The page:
“Park of the Groves”, the largest green space in South Tel Aviv at 100 acres, has undergone a series of changes over the last century. Today, the park includes the Russian Orthodox Church of St. Peter’s, several public institutions, a sports center, archaeological sites, and previously developed recreational areas. Throughout the park and its surroundings, remnants of elevated irrigation pools, wells, and well houses can be found; these constituted the infrastructure around which the traditional agriculture of citrus groves was cultivated by Arab farmers from Jaffa between 1850 and 1948. After 1948, Tel Aviv and Jaffa were merged into one municipality and new neighborhoods replaced the orange groves. Over the years pine and oak forests were planted to replace the orchards, and indiscriminate spraying of herbicides was implemented. With time, these areas came to be perceived as neglected, poorly accessible, and unwelcoming by the local inhabitants.
When first visiting the site, we were captivated by the natural beauty of the place and by the visible remnants of its diverse past uses. At the same time, we felt almost like intruders into this magical yet hidden and neglected open space. These two opposing experiences became central to our design approach for the park, informing our goal to transform the site into a meeting point and recreational open space for the surrounding neighborhoods and for all of Tel Aviv-Jaffa’s population without destroying the ‘wild’ and multi-cultural character of the land.
Our design was based on the city’s Master Plan, which included extensive historical research of the site. In our overall plan for the park we defined several strategic intentions: improving connectivity throughout the site and with its surroundings; exposing and integrating the various historical layers in the design; creating an unassuming and local design language which would invite all segments of the population; creating a sustainable green space with emphasis on existing urban ecologies; inserting of recreational activities; using mainly standard municipal details in order to ensure easy maintainability while concentrating resources on special features.
The new park combines in its program three central motifs of recreation, traditional agriculture, and urban nature. Foot and bicycle paths traverse the park and connect it to the adjoining neighborhoods and to the city beyond. Along the now pedestrian-only axis of Ofer Cohen Street, a series of plazas and an amphitheater provide a platform for events and local initiatives. Replanted orchards around the three historical irrigation pools and the reconstructed traditional irrigation system echo the agricultural landscape of the past. A large play area and viewing tower create a major attraction for children, while an herb garden in the shade of existing fruit trees offers a pleasant area for visitors who seek quiet and sea breezes. Picnic tables throughout the park and a barbecue area adjacent to the parking lot invite people to enjoy the shade of old and newly planted forests with local tree species.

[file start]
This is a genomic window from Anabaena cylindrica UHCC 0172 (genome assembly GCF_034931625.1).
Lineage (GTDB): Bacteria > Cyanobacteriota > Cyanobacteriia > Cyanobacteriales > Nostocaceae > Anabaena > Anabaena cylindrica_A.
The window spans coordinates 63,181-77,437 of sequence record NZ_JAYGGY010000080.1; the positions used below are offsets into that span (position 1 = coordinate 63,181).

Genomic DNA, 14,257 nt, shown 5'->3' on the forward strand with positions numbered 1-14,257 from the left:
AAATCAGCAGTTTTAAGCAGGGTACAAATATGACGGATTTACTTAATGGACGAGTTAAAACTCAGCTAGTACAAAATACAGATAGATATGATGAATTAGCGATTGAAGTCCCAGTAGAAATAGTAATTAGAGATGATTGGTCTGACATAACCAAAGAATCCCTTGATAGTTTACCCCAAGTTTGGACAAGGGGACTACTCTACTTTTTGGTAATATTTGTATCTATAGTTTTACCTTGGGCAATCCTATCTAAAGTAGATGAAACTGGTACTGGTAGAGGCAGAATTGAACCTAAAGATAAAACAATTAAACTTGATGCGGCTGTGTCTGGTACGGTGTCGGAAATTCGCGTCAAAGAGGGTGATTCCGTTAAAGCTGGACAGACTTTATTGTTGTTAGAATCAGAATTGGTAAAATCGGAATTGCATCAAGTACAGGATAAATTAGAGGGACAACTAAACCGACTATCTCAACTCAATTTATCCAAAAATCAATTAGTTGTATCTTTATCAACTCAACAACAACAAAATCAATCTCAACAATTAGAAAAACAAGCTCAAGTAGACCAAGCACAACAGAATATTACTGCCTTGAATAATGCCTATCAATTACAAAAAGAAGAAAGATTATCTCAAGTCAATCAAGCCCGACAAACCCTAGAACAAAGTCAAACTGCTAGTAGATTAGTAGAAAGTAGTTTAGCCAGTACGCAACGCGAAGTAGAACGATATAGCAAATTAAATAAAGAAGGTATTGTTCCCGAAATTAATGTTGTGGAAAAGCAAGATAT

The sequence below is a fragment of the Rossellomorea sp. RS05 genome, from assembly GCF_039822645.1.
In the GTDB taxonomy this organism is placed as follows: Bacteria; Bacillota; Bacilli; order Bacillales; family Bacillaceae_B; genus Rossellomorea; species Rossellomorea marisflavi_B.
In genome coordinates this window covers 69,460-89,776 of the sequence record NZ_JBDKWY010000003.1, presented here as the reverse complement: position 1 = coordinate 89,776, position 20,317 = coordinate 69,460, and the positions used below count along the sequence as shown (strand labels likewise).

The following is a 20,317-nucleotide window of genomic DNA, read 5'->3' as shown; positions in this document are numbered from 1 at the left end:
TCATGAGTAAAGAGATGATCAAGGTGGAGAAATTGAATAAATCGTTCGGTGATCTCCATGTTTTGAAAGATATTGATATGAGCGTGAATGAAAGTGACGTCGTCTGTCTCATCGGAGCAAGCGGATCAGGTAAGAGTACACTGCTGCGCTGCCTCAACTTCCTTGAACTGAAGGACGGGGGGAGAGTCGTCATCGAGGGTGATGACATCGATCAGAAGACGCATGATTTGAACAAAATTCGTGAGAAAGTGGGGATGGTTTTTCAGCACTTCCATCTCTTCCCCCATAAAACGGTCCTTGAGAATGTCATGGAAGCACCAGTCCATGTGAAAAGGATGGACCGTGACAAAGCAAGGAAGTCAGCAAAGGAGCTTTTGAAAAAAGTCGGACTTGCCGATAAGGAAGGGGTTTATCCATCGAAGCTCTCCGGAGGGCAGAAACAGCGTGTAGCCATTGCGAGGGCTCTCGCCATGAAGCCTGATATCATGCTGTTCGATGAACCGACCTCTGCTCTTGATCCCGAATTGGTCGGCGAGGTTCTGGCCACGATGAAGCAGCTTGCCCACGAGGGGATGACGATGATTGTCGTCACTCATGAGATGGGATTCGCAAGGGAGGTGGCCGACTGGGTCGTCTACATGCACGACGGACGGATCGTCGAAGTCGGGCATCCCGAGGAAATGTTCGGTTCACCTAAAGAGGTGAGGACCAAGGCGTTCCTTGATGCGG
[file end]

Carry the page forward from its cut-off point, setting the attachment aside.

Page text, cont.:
Great care was taken to insert the new program into the fabric of the existing stands of trees. All new plantings in the park are of agricultural or indigenous species, encouraging an increase of wildlife, including an ecological pond with a bird watching shelter. Many areas are left to naturalize with minimal maintenance. Most of the rain water runoff is captured on site by creating low-point basins and terracing of the existing topography, allowing for water return to the aquifer. Water-loving trees like fig and mulberry take advantage of the special micro-conditions of these catchment areas. All natural stones found on site were re-used for terracing and curbstones; tree trunks of felled trees were used for erosion control, as sunning spots for reptiles, and for informal sitting. Non-tropical woods and recycled PVC boards were used for the pergola and several other structures.
The incredible cultural mixture and great number of visitors on weekends, from Jews to Arabs to foreign workers, from secular to Ultra-Orthodox, give witness to the democratic and universally appealing character of the park. The natural areas were welcomed and embraced by the park users, reversing common beliefs in the parks department
Entrant office name: Shlomo Aronson Architects
Role of the entrant in the project: Landscape Architect
Other design firms involved: Irrigation Engineer: Tova Levinov, Ecologist: Amir Balaban, Consultant about traditional agriculture: Dr. Avi Sasson
Project location: Tel Aviv Yafo, Israel
Design year: 2009-2011
Year Built: First Stage 2013